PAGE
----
You have a new sense of wisdom, confidence and maturity on your new album, BLACKsummers'night. What changed?
Sandra Appiah, TORONTO
Being 36 years old changes you a lot, and so does eight years away from career, fame, needing attention, needing to be loved by strangers on some level. I was loving anonymity. I was loving the fact that I could meet a girl who didn't know who I was. I enjoyed it very much, I have to say.
Why did you decide to cut your hair?
Philisa LeGrier, AUGUSTA, GA.
I needed a change. I didn't want to be a caricature. There's nothing worse than that guy who's still rocking his whatever it was 20 years after his heyday. The world's moved on, and you're stuck.
When did you know that being a musician was something you wanted to pursue?
You never know it. It picks you. Coming from a West Indian background, wanting a career in a creative field is almost like a death wish. But I was compelled. Once music got me, it got me good. I used to work at this movie theater in New York, and I would save my pennies and would do layaway plans on keyboards and musical gadgets. They were astronomically expensive for someone who was, like, 17 years old.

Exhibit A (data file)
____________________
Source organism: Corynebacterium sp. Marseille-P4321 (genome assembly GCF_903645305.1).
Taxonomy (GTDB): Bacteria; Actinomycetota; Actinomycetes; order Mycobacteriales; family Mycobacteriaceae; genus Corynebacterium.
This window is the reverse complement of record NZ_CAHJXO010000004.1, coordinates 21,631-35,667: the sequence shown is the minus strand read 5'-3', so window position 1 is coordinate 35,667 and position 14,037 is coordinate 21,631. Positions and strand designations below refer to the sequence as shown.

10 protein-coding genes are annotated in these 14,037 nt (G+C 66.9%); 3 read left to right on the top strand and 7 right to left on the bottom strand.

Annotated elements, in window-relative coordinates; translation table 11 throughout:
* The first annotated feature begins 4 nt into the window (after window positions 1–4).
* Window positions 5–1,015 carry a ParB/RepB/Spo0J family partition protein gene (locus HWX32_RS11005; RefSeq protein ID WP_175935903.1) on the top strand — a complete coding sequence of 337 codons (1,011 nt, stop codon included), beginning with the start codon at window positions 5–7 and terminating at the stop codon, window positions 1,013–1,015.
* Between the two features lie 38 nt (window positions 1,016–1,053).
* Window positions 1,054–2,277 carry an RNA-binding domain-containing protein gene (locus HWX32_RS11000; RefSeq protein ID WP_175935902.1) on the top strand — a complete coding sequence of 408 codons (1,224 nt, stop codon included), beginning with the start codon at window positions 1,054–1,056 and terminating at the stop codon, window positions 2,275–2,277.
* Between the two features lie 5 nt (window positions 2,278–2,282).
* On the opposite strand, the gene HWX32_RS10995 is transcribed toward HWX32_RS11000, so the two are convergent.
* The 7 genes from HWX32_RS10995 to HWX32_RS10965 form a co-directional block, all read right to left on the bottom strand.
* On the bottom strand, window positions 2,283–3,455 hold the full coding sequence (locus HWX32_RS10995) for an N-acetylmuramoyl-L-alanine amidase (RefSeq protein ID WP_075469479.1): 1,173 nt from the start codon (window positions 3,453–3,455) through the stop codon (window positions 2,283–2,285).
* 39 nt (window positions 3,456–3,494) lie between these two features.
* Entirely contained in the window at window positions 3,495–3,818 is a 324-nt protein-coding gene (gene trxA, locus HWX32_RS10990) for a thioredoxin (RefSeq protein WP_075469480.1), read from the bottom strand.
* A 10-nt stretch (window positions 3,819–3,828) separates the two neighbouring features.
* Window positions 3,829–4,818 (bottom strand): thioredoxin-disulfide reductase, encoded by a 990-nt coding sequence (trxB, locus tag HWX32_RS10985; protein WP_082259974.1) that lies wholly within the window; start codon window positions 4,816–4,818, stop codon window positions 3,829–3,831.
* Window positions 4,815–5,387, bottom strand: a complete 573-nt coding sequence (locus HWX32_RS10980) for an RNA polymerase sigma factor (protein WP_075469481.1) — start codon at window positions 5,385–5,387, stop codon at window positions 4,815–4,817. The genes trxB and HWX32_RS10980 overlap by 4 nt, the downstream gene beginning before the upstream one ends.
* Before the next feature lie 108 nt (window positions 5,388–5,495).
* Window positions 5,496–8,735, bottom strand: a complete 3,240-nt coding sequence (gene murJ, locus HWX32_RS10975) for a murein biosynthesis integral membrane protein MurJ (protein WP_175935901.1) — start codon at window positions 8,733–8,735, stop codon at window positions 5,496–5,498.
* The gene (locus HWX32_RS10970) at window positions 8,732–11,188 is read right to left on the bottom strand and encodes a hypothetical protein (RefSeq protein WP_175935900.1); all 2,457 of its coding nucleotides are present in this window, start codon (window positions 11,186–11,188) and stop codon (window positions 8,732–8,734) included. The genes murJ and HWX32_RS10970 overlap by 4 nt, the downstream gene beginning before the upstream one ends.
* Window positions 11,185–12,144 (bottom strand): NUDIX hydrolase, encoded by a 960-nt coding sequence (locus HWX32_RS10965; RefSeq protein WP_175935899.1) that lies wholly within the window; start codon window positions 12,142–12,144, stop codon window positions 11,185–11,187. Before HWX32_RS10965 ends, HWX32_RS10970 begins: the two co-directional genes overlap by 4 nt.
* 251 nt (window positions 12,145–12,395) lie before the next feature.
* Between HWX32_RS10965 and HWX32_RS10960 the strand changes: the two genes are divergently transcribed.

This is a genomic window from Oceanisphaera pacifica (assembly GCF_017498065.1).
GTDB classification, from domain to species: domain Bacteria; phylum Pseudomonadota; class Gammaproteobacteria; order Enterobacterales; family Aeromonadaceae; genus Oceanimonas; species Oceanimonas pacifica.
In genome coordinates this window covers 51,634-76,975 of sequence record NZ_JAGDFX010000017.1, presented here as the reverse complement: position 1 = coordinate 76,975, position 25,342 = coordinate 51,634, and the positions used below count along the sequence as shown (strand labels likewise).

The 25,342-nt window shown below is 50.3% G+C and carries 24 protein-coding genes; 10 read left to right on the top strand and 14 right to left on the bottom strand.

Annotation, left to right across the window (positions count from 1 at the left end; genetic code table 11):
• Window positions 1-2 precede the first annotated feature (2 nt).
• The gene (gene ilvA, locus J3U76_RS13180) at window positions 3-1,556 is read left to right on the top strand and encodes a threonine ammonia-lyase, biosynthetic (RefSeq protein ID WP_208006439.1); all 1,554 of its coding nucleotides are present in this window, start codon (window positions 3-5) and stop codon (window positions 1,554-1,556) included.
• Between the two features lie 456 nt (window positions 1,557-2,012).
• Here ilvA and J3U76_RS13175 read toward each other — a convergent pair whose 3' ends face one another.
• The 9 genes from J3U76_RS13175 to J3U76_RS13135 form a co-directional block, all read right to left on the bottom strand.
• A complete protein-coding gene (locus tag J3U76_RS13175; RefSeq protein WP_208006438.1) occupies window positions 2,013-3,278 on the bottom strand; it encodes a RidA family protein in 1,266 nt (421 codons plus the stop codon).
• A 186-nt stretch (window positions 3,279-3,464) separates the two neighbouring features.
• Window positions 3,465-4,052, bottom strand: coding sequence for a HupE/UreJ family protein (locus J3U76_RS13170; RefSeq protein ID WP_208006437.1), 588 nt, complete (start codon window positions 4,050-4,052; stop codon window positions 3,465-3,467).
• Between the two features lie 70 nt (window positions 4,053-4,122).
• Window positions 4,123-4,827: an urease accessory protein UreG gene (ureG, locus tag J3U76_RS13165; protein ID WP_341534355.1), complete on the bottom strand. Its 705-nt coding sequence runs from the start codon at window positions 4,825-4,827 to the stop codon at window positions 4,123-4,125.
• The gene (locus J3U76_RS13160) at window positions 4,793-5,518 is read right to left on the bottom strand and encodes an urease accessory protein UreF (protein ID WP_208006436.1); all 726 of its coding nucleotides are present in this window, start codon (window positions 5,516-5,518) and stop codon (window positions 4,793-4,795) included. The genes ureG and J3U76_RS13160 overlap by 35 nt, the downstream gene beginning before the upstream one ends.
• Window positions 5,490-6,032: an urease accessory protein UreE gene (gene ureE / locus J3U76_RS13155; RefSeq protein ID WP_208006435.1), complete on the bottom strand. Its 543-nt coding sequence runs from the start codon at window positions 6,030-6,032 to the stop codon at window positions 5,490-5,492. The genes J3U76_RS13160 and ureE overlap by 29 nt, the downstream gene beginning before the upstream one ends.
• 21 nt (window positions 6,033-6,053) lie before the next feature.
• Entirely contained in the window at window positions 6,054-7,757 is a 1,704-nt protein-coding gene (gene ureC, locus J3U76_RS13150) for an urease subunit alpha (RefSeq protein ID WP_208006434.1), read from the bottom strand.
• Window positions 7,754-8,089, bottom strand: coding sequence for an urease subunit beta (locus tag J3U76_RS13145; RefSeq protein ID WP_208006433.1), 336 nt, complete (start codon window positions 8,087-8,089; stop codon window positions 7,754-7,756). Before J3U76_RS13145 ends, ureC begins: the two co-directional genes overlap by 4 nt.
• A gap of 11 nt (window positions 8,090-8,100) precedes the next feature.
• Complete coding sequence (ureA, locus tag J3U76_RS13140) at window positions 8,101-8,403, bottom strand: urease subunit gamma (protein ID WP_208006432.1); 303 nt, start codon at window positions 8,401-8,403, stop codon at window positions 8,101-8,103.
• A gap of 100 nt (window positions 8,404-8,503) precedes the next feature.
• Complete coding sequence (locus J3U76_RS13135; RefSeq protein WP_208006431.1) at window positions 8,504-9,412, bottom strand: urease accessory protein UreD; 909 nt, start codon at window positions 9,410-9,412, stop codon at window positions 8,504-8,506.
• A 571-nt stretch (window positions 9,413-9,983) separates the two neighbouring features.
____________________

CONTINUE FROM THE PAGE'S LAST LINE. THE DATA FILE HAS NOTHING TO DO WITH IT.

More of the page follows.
How do you know when a song is finished?
Wenylla Reid, UNION, N.J.
A song is never finished. I listen to songs that I recorded more than 10 years ago, and I can still hear something I could do differently, something that I could've played better, something that could've been produced better. That's just how it is.
If you were to write a song meant for a woman to sing, what message would you want her to convey?
Letitia H. Beatty, ROANOKE, VA.
I've sung a song that a woman has written from a man's perspective--Kate Bush wrote "This Woman's Work"--but I've never thought what I would want to say for a woman. But it's one of those things. It's like childbirth. A man will never know. We'll never understand what it takes for a woman to go through all that they go through. I can't say that I know what I would need to say for a woman, but I know that I've learned from women, and I've learned what not to say: "Baby, you look good in them jeans. They don't make you look fat at all." Things like that.
What do you want your body of music to represent 50 years from now?
Jacqueline Greer, WASHINGTON
I hope it just represents. I just hope that it stays.
How has your heritage influenced your music?
Ella Turenne, NEW YORK CITY
I'm really multicultural. My mom is from Haiti. My dad's from Puerto Rico. I was born in Brooklyn. I read Proust. Your heritage is your heritage, but your soul is truly who you are.
What do you like to do when you are not recording or performing?
I love scary movies. Paranormal Activity is the most recent thing I've seen, and I'm scared out of my mind. You have to see how scary this is.
Has a fan ever crossed a boundary that should not have been crossed?
Michelle D. Anderson, DETROIT